Engaging Students with Handchimes and Literature in the Elementary Music Classroom
Charlotte Herbstsomer (Sessions 3 and 4)
I love reading to my students. I love it even more when I can incorporate instruments into the story. Learn how to use handchimes or other melody instruments to create a full music and literature experience and help create a sound story for a favorite book.
Fascinating Rhythms: System of Ta
Susan Capestro (Sessions 2 and 5)
A simplified form of Konnakol, an Indian percussion language, is used to instantly recognize, easily decipher, and interpret rhythms that might otherwise appear daunting. Learn a philosophical and holistic yet practical approach to rhythm that aids in interpretation and shortens practice and rehearsal time. Participants do plenty of tapping, clapping, and laughing with musical examples and leave with ideas on how to learn and teach rhythms joyfully and effectively.
Fewer Hands Can Still Make Big Music
Kathleen Wissinger (Sessions 2 and 6)
A smaller ringing group does not necessarily mean smaller music. Careful repertoire selection, astute ringing assignments, and thoughtful adaptation of music allow a dedicated cohort of flexible ringers to make a big splash!
First Look: Strategies for Sight-Reading Success
Stevie Berryman (Sessions 1 and 7)
First contact with new music doesn’t have to be a minefield. In this class, ringers will learn multiple strategies for sight-reading music, and directors will learn strategies for introducing new music in a way that sets their choir up for success. Anyone can learn strategies for successful sight-reading.
Going Digital: Using Technology for Music in Handbells
Rick Holdsworth (Sessions 6 and 12)
This class will consider the advantages of using an iPad or tablet for your handbell music instead of a binder. We will review what equipment is required and what apps are needed. Time will be spent demonstrating apps’ functions and discussing the advantages of using digital music. The class will also cover some of the challenges when ringers change positions and what to do if some ringers still use paper scores. The HMA policy regarding the use of iPads and tablets will be reviewed, and information on how best to contact publishers for digital permission will be shared.
Handbells, Data Science and Artificial Intelligence
Mitchell Eithun (Sessions 4 and 5)
How much do computers know about handbells? This cutting-edge class will share the results of querying artificial intelligence systems about handbells, including generating art and concert programs. We will also analyze data scrapped from the HandbellWorld database to see what we can learn about handbell music publishing. (Description created with the help of AI.)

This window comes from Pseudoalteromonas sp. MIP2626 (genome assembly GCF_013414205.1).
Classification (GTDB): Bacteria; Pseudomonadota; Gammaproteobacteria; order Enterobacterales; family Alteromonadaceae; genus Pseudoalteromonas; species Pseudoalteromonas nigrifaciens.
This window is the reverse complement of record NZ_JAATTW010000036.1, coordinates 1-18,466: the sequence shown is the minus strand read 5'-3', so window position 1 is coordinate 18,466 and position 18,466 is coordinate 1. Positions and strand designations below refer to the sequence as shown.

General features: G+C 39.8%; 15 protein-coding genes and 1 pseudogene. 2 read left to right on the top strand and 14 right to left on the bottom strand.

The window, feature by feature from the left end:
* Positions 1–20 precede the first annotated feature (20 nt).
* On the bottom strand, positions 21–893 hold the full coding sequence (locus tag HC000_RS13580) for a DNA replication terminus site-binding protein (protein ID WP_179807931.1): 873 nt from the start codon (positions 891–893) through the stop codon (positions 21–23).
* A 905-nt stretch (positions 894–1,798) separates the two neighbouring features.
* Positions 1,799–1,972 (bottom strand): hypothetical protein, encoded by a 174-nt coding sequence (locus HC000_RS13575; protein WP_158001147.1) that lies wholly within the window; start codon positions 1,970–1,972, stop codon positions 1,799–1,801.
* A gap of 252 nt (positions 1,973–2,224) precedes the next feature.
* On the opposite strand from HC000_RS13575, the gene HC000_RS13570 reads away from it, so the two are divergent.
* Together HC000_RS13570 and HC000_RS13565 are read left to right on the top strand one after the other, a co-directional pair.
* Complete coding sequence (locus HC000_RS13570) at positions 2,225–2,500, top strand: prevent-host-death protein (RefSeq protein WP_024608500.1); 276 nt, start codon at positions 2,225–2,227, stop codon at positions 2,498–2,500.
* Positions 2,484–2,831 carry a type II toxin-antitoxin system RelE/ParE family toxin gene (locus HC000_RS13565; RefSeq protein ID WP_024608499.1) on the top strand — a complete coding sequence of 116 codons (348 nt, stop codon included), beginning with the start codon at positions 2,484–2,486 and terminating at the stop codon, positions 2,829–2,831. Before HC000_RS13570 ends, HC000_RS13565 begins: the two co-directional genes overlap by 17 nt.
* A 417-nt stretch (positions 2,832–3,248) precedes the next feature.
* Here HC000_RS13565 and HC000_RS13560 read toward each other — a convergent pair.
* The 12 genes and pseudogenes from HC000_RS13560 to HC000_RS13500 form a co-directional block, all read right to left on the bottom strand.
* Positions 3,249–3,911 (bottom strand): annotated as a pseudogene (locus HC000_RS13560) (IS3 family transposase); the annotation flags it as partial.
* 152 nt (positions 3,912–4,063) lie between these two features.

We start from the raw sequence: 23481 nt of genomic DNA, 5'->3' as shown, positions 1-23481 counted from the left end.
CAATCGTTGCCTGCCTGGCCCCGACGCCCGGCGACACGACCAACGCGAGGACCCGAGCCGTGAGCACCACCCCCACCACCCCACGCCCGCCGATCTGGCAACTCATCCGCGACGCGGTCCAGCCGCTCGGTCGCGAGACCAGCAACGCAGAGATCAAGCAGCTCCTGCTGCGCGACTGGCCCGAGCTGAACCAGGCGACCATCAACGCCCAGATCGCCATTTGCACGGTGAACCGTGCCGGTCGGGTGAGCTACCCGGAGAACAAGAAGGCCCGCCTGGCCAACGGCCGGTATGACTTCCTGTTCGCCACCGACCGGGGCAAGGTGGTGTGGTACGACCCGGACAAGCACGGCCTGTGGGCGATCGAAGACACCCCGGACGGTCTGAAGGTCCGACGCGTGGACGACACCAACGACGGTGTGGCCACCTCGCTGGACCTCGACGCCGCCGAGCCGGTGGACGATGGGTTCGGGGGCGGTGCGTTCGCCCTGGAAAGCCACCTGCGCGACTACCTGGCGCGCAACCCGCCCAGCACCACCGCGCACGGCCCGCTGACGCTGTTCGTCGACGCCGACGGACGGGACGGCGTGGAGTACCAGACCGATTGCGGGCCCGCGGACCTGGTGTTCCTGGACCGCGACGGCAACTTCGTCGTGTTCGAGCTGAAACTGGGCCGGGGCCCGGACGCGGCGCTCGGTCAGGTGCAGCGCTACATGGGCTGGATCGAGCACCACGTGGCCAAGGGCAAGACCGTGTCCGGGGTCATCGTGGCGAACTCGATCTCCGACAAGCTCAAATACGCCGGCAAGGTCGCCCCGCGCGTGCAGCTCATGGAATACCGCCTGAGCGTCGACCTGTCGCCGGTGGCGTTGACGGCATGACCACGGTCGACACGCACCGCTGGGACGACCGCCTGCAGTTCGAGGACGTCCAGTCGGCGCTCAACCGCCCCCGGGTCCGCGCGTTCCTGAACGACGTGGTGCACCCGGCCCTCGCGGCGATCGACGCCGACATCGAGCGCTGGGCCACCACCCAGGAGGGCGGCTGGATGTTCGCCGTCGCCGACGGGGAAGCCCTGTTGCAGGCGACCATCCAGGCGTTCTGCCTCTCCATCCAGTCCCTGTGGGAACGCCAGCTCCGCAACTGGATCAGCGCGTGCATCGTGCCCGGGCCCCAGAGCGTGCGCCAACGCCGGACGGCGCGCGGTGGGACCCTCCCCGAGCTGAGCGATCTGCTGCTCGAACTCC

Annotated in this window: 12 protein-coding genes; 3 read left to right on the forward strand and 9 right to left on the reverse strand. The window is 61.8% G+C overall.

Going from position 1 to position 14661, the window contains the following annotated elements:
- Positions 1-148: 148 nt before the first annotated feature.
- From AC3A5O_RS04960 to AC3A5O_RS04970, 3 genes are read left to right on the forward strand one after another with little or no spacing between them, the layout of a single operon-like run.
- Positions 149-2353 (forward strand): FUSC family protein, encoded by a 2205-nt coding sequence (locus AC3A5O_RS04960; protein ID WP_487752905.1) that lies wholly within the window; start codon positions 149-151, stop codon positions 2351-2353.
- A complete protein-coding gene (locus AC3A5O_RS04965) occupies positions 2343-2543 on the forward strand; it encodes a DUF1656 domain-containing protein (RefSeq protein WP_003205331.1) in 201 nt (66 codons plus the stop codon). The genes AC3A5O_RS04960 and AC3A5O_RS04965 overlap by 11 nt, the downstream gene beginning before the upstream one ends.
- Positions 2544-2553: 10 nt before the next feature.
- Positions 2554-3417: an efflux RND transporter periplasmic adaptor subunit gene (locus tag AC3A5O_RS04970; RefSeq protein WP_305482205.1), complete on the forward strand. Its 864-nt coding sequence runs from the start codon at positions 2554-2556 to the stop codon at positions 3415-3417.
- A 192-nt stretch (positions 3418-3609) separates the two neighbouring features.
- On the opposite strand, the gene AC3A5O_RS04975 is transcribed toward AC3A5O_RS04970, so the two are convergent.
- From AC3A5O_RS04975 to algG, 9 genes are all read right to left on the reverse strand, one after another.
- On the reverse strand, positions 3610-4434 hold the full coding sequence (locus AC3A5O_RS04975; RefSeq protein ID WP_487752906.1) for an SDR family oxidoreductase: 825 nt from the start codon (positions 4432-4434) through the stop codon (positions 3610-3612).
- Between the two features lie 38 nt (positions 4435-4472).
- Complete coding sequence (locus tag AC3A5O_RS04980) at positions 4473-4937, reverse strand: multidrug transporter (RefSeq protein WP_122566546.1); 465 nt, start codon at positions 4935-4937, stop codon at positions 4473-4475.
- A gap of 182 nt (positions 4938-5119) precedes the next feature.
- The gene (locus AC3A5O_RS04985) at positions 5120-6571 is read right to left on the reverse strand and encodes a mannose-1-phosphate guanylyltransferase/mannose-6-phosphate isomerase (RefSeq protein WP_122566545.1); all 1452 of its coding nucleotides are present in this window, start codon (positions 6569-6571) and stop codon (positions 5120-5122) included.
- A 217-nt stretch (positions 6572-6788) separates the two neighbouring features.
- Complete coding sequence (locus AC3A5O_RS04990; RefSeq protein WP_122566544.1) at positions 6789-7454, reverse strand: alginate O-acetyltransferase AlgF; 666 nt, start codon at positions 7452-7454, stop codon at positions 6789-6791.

How Do I Conduct That? Keeping the Bell Choir Together When the Music Gets Weird
Joel Plaag (Sessions 8 and 13)
Some handbell music includes random ringing, different meters, or changing tempos. How do we keep our groups together when these passages appear? We will discuss cuing, tempo changes, unusual gestures, and using the conducting pattern to communicate effectively with our players.
Instilling Musicality in the Beginning Handbell Choir
Daniel Moore (Sessions 6 and 7)
In a director’s enthusiasm and zeal to get a new, inexperienced handbell choir to ring, the nuance of musicality is often left to the last minute, if addressed at all. This class will present a series of practical techniques and exercises to quickly enable, encourage, and focus the musicality of your beginning handbell choir, no matter the age level.
Intermediate Solo Ringing
Ron Bellamy (Sessions 4 and 7)
Ringers with a basic understanding of solo techniques, including table-damping, switching, and weaving will be introduced to a variety of skills that will take their solo ringing to a higher level. Ringers will learn and rehearse bell displacement, multiple bell techniques, finger damping, and table damping. Participants will also be introduced to traveling 4-in-hand, and we will discuss the role movement plays in a performance.
Introduction to Bell Trees: The First Branch
Laura Blauch (Sessions 9 and 10)
Bell trees are fun to play and can be used in many ways, with or without other instruments. In this class, we will set up the tree stand, put together the first “branch,” learn how to play some simple tunes, and explore various options for using your tree. Please bring mallets appropriate for C5 and up.
Just 2s and 3s: Rhythms Made Easy
Brian Seemann (Sessions 8 and 12)
Complex rhythms are easier once you realize that almost all rhythm is just a grouping of either 2 or 3. That crazy syncopated 16th-note pattern? Just groups of 2s and 3s. That awkward 7/8 time signature? Just groups of 2s or 3s. Once you can identify these groupings, deciphering complex rhythms and time signatures becomes much easier. Please bring mallets to this class.